When they heard about Nana’s death, a number of people wrote and spoke about what a wonderful listener Nana was, and how she was always up for some fun. She was ready to drop whatever she was doing and, on the spur of the moment, just get up and go! She and Deborah planned spontaneous winter picnics for the whole family, but they weren’t so very spontaneous because Nana and Mud waited until the coldest day to drag everyone out to the park. One time the sausage fresh off the snow-covered grill was served and, hitting the plates, it had already frozen!
Mary Lou and her Joe were pranksters, but I’ll leave those stories for you to hear directly from their children.
Nana would later speak to others about how her husband Joe said the death of a child was the most difficult thing to be faced. In her testimony, she said he was wrong in saying this—that when she lost him, her husband, in 1986, it was much more difficult than losing any child. She was alone and she was empty. She had lost the one she mourned with. Would time heal the pain?
No. Back in 2001, God removed another son—her Nathan.
Nana said after her Joe died, the temptation to “just quit” or to “wall herself in” was strong. Yet God was merciful and protected her from this temptation. She did not become a bitter old woman. We remember her cheerfulness. We remember playing games with her. More than anything else we remember her compassion and strong—very strong—faith.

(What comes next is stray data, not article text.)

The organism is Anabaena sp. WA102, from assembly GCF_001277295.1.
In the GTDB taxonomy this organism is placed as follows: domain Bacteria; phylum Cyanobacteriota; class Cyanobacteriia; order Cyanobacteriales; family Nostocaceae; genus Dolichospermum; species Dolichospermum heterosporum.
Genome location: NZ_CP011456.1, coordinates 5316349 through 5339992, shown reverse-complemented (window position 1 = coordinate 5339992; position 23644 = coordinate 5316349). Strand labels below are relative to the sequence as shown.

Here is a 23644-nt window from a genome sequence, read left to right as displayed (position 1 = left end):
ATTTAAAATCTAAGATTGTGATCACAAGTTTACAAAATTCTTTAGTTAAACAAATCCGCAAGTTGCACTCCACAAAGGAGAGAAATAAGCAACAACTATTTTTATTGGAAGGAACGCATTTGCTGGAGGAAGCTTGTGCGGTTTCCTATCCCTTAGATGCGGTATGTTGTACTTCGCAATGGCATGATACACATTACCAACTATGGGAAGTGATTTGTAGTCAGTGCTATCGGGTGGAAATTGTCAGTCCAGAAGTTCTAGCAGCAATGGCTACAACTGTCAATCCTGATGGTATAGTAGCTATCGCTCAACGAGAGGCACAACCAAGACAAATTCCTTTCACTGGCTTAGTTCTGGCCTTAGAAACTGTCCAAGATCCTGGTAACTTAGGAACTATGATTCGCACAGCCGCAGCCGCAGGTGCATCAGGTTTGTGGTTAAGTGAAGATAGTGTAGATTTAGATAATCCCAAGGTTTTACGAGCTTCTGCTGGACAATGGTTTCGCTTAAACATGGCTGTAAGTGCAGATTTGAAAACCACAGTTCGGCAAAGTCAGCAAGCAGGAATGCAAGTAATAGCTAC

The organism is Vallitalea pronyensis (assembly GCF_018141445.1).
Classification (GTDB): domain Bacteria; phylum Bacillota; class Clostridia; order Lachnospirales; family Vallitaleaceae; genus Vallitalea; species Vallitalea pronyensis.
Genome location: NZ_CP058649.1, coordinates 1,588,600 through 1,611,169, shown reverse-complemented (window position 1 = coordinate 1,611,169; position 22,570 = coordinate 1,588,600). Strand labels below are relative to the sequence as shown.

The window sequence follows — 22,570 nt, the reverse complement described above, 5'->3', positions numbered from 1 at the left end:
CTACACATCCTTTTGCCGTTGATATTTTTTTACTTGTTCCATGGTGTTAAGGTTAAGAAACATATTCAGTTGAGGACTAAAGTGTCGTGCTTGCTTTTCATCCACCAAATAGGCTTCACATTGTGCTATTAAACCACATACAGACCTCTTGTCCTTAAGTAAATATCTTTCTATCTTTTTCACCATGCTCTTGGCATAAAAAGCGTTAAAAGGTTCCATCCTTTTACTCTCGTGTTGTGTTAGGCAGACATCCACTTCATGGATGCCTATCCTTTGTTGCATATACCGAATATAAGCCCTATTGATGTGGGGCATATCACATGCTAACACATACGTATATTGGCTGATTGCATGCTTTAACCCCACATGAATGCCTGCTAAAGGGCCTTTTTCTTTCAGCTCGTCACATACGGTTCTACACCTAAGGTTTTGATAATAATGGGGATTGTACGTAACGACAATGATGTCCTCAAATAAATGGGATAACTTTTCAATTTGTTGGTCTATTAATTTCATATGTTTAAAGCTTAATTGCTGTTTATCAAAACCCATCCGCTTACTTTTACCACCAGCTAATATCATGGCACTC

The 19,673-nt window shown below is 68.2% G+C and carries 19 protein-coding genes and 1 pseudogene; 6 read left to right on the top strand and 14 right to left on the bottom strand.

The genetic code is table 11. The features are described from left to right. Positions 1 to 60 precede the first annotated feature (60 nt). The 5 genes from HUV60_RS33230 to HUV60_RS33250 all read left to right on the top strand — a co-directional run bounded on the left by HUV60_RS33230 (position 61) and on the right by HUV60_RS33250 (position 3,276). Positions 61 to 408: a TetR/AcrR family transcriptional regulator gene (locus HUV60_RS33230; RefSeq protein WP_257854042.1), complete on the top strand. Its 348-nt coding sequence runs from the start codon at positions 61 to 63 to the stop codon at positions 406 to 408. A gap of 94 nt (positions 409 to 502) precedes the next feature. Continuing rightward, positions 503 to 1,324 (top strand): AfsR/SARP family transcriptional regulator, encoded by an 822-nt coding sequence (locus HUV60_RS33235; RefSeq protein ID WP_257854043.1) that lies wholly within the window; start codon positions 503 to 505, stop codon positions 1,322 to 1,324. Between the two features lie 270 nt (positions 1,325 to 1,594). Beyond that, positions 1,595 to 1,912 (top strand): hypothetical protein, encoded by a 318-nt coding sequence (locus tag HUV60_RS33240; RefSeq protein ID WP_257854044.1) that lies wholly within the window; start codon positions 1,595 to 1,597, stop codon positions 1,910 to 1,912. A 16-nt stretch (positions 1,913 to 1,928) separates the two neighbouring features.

In her testimony, Nana spoke of a number of learning experiences. I want to share three of them with you.
- Live by faith.
- Don’t anticipate trouble.
- Reject “vain imaginations.”
At the end of her testimony, Mud quoted verses from Psalms 116. We don’t know which verses, exactly, but I’ll close with these verses 15-19 which form Psalm 116's conclusion:
Precious in the sight of the LORD Is the death of His godly ones. O LORD, surely I am Your servant, I am Your servant, the son of Your handmaid, You have loosed my bonds. To You I shall offer a sacrifice of thanksgiving, And call upon the name of the LORD. I shall pay my vows to the LORD, Oh may it be in the presence of all His people, In the courts of the LORD’S house, In the midst of you, O Jerusalem. Praise the LORD!
In the presence of the people of God, Nana became a servant of the Lord; she offered her sacrifice of thanksgiving for He was the one who loosed her bonds.